Toronto Woterfront / Wladyslaw /

Advanced Urban Fabric

An interview with Bruce Kuwabara on the livability of cities by Sofia Novikova

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An interview with Bruce Kuwabara

An interview by Sofia Novikova

One of Canada’s leading architects. A founding partner of KPMB Architects, Bruce Kuwabara is recognized for his approach to architectural excellence, innovation, urbanism and sustainable design. Canada’s National Ballet School, Manitoba Hydro Place, the Global Centre for Pluralism for the Aga Khan Foundation. This is the the very short list of his work.

Born in Hamilton, Canada, Bruce is a graduate of the University of Toronto. He is the first Chair of Waterfront Toronto's Design Review Panel, and is the Chair of the Board of Trustees for the Canadian Centre for Architecture in Montreal.
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Toronto really is an advanced city. It is constantly ranked as one of the most liveable cities in the world. The city is a balance between neighbourhood scale and downtown development. It is an example for the development of many other world cities. I would like to draw a parallel between Toronto and Moscow, another metropolis of similar size and climate. You were visiting Moscow in September, what struck you about the city? Did you see similarities between Moscow and Toronto? What can Moscow learn from Toronto?

What struck me about Moscow is the contrast between the sense of greatness and an epic history, and the ordinariness of certain neighbourhoods. Toronto is called the City of Trees. In Moscow, I felt the lack of urban greenery on many streets. I was also struck by the widths of roadways and the fact that the traffic lights make pedestrians have to move very quickly to get across to the other side.

Toronto is not a classically beautiful city. It has a waterfront that it is trying to revitalise. Moscow has a great river. I spent time at Strelka, and in that one small project I could see the seeds of future development in terms of adapting older industrial structures for new uses, and engaging new uses with the river. I also liked the hybrid of a school of design and the Strelka Bar, which draws people to the roof terrace overlooking the river. Moscow certainly has many moments of grand visions.

What is extraordinary about Toronto is its heterogeneity and diversity, its cosmopolitan mix, and its juxtaposition of architectural styles from Europe and the United States. Today, the policy of openness to global culture has increased the range of expressions in Toronto design culture, which is constantly drawing on international influences and inspirations.
Canada has one of the most viable social democracies in the world. The Aga Khan chose to develop the Global Centre for Pluralism in Canada because he recognised how well people live here in relative harmony. Pluralism does not come naturally. It has to be ingrained and learned. The Aga Khan believes that there are many lessons to be learned from the Canadian model in terms of healthcare, cultural diversity, civic discourse, and urban habitat.

You were lucky to live and work in Toronto at the same time as Jane Jacobs and Marshall McLuhan. Can you talk a bit about your interactions with them? What was the main thing you learned from them?

In Moscow, I was struck by the widths of roadways and the fact that the traffic lights make pedestrians have to move very quickly to get across to the other side.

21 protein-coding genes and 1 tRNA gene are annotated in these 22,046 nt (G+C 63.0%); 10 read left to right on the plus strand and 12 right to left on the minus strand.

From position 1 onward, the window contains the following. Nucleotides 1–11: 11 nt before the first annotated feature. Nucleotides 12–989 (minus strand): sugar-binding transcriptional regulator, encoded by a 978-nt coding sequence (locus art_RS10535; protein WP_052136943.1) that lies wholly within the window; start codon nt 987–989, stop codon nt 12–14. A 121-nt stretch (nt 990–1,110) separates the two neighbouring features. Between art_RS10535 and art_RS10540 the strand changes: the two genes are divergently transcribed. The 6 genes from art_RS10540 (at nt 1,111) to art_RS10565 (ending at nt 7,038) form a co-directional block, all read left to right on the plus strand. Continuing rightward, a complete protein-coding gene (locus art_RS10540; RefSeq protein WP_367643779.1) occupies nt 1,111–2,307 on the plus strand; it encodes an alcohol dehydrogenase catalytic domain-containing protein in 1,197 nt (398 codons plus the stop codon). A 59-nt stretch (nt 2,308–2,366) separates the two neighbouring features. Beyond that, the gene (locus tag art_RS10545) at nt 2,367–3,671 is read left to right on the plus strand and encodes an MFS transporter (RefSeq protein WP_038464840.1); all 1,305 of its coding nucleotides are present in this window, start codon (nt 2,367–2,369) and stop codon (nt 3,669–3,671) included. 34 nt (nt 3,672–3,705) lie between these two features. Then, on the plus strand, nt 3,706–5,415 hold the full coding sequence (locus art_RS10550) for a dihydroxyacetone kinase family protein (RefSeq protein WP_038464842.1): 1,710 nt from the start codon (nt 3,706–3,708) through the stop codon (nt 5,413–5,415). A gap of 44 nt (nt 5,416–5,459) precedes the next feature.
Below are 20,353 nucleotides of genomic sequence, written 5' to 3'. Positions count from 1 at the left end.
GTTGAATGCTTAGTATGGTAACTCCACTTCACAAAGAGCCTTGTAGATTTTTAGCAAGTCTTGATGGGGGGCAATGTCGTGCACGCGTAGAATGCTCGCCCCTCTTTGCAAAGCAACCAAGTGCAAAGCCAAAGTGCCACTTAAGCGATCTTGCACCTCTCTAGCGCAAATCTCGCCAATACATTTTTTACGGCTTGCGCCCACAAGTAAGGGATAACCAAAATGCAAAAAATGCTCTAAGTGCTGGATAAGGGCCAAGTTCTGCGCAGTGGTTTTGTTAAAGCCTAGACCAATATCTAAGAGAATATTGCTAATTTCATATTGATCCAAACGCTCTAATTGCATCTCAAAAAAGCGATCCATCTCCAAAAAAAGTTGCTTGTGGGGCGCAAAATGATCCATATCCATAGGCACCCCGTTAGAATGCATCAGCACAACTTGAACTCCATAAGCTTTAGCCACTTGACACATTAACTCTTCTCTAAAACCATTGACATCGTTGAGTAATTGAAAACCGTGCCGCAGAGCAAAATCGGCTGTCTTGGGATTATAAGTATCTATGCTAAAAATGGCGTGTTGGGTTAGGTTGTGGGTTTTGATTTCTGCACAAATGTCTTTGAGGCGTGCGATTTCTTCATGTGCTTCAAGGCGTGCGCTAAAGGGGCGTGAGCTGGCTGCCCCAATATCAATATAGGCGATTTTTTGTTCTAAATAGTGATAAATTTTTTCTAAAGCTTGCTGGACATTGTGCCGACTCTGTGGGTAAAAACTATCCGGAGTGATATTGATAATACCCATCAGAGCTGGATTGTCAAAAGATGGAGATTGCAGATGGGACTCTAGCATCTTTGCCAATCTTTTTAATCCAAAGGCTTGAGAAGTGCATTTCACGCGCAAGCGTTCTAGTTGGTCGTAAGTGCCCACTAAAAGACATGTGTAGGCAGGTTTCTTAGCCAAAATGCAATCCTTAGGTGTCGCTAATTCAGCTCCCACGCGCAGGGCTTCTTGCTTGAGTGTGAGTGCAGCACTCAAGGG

Jane Jacobs’ book, The Death and Life of Great American Cities, is a seminal work based on observations about how people live in neighbourhoods and cities. The lessons of Jane Jacobs are about connectivity at grade and the benefits of small urban blocks. The key for Jane Jacobs was about promoting and maintaining diversity in neighbourhoods in terms of uses and income, so that there is a healthy mix of people, living, working and playing in neighbourhoods across the city. She talks about the qualities of the urban fabric, the need for “eyes on the street”, and the role of sidewalks as places of social connection, and street corners as places of encounter. She also talked about the necessity of retaining and reusing heritage buildings, adapting them for new uses, and resisting the urban lobotomies which many developments enacted. Old buildings, particularly loft warehouses, are the incubators of so many startup companies because the rents are inexpensive and young innovators like the authenticity of brick and timber lofts. Jane Jacobs was an activist who fought against “block busting” of neighbourhoods for larger redevelopment, and she successfully led the fight to stop the Spadina Expressway proposal.

The seeds of the future are occurring now. We need to be close observers and critics of what is actually happening in real time.

Marshall McLuhan forecast the global village we are living in today. There are so many things he said that have influenced generations of people who are thinking about our relationship with technology and with each other. Marshall McLuhan said that you should never predict anything that has not already begun to happen. The seeds of the future are occurring now. We need to be close observers and critics of what is actually happening in real time. He also said that when one technology replaces another, the former becomes an art form. For example, legible penmanship used to be commonplace, but it, replaced by the keyboard and the tap, has deteriorated. In fact, many people cannot even read their own handwriting. Good penmanship today is an art form. The same can be said for face-​to-​face conversation. Deloitte, the largest management company in the world, conducted a survey of its employees about their views on bricks or clicks, to decide whether it would be worthwhile to build their own university campus. Deloitte was surprised that the youngest group of people in their twenties placed the highest value on real time communal activity when it was assumed that they would be more interested in virtual communication.

KPMB, Gardiner Museum, Forecourt / Shai Gil

KPMB, Gardiner Museum, Forecourt /​Shai Gil

I have personally experienced buildings/​projects built by yourself, such as the Royal Conservatory of Music, TELUS Centre for Performance and Learning, the Gardiner Museum in Toronto, and Concordia University in Montréal, and I find it has a fine balance between the big city scale and human, public space scale. I think it is not at all an easy task to achieve that. Architects work between numerous interests and divergent forces, among which we find the businesses, commercial developers, and social interactions between different parties. How do you negotiate all these influences? Do you think it is an architect’s responsibility to find that balance, to find the right scale? And, more importantly, to protect the human scale in your work?